After you’ve been injured on the job, your first priority is getting well. Filing for and receiving workers’ compensation benefits is also a crucial part of your recovery. It’s important to follow the deadlines for seeking workers’ compensation in South Carolina so you don’t miss out on the benefits you are entitled to receive.

You need to act quickly following a workplace accident. The most important thing is to seek medical treatment for your injuries.

The next step is to tell your employer about your injuries as soon as possible. South Carolina law requires you to notify your employer within 90 days or risk losing benefits. It’s a good idea to do it sooner and get the process going, especially if you are unable to work because of your injuries.

Exceptions to the 90-day rule include when there is evidence your employer had knowledge of the accident, if you were prevented from telling your employer because of a mental or physical incapacity or due to a third party’s deceit or fraud.

If your injury is a repetitive trauma injury such as tendonitis or carpal tunnel syndrome, you need to tell your employer within 90 days of the date you found out you have a condition that is eligible for compensation.

When it comes time to filing official paperwork for workers’ compensation, you have a longer period of time: two years. Sometimes an employer may report the accident or deny the claim. In some situations you may feel you haven’t gotten all the benefits you deserve. In situations such as these, you can file your own claim with the Workers’ Compensation Commission.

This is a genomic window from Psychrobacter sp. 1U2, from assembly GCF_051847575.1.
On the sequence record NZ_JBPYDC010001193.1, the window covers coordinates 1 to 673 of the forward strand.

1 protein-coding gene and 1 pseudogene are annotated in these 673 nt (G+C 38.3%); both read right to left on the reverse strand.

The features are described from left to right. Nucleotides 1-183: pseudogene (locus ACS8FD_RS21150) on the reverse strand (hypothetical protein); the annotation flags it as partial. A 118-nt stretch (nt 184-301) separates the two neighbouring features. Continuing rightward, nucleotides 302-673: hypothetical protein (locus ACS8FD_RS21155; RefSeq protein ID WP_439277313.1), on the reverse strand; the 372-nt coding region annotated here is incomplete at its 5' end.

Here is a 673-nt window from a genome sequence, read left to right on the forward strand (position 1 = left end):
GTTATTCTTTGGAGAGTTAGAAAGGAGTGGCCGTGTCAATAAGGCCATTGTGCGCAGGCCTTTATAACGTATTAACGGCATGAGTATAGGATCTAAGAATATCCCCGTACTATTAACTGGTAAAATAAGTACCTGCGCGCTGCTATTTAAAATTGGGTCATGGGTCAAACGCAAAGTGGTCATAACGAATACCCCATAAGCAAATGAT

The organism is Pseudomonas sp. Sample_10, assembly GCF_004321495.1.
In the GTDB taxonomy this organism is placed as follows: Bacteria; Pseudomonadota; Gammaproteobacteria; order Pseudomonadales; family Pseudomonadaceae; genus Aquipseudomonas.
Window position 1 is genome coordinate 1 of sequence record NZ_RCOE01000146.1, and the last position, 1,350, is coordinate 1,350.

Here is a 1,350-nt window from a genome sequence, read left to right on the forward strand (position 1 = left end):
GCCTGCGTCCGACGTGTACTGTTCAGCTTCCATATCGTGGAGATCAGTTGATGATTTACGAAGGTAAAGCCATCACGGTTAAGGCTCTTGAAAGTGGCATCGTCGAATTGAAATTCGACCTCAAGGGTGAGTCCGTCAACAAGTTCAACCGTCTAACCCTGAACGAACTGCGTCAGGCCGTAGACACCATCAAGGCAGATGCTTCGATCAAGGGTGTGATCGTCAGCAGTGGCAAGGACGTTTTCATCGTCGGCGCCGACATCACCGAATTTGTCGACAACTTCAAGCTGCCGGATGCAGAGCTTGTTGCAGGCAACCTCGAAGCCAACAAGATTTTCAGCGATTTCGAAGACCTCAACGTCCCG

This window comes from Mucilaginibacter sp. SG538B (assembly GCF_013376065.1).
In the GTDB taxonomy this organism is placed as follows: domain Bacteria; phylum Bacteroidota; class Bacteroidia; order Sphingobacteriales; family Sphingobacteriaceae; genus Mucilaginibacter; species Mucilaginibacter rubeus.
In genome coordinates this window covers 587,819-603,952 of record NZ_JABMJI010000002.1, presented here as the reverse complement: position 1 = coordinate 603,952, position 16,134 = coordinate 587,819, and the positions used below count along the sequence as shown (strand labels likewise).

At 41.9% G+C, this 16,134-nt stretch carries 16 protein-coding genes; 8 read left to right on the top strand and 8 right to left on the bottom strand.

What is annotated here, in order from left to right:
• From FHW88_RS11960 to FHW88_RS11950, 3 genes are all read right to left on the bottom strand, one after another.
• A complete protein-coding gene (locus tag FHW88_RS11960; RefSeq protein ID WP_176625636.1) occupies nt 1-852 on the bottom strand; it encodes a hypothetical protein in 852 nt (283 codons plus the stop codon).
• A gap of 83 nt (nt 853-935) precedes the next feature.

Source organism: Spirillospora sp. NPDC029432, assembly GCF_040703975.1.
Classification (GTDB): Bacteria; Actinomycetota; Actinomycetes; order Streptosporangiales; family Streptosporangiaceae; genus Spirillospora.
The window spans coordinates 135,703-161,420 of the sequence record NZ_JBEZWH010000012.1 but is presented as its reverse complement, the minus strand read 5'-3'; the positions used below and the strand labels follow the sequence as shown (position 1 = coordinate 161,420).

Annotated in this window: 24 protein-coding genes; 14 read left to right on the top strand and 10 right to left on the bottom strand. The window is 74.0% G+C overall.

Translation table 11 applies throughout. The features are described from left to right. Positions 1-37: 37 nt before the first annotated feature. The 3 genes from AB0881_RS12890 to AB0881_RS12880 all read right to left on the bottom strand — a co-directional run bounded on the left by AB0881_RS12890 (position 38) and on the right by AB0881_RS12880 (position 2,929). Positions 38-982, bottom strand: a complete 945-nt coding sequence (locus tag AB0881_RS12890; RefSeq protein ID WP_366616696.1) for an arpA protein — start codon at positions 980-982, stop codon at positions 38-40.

To file a claim, you submit a Form 50. For a workplace accident involving a death, surviving family members have two years to submit a Form 52 for benefits. These forms have a box near the signature line that states, “I am filing a claim. I am not requesting a hearing at this time.” You should check that box unless you want to have a hearing for your case. Under South Carolina law, you can file this claim by registered mail.

Exceptions to the two-year filing deadline include situations in which the injured person is mentally incompetent or is a minor with no guardian, as well as cases involving repetitive trauma injuries or occupational diseases.

For repetitive trauma injuries such as carpal tunnel surgery or back problems, you must file a claim within two years after you know or should have known that the injury may merit benefits. But you also have to file the claim within seven years from the last time you had exposure to repetitive trauma at work.

For an occupational disease such as asbestos-related mesothelioma, the two-year filing period does not start until you have been diagnosed as “definitively as having” an occupational disease.

If you’ve been injured on the job, contact an experienced workers compensation lawyer as soon as possible to help guide you through the process of making a claim. Lawyers who regularly deal with workers’ comp claims are familiar with the required time limits and can help you avoid missing a critical deadline.

Source:

  • C. Workers’ Compensation Commission – Information for Employees
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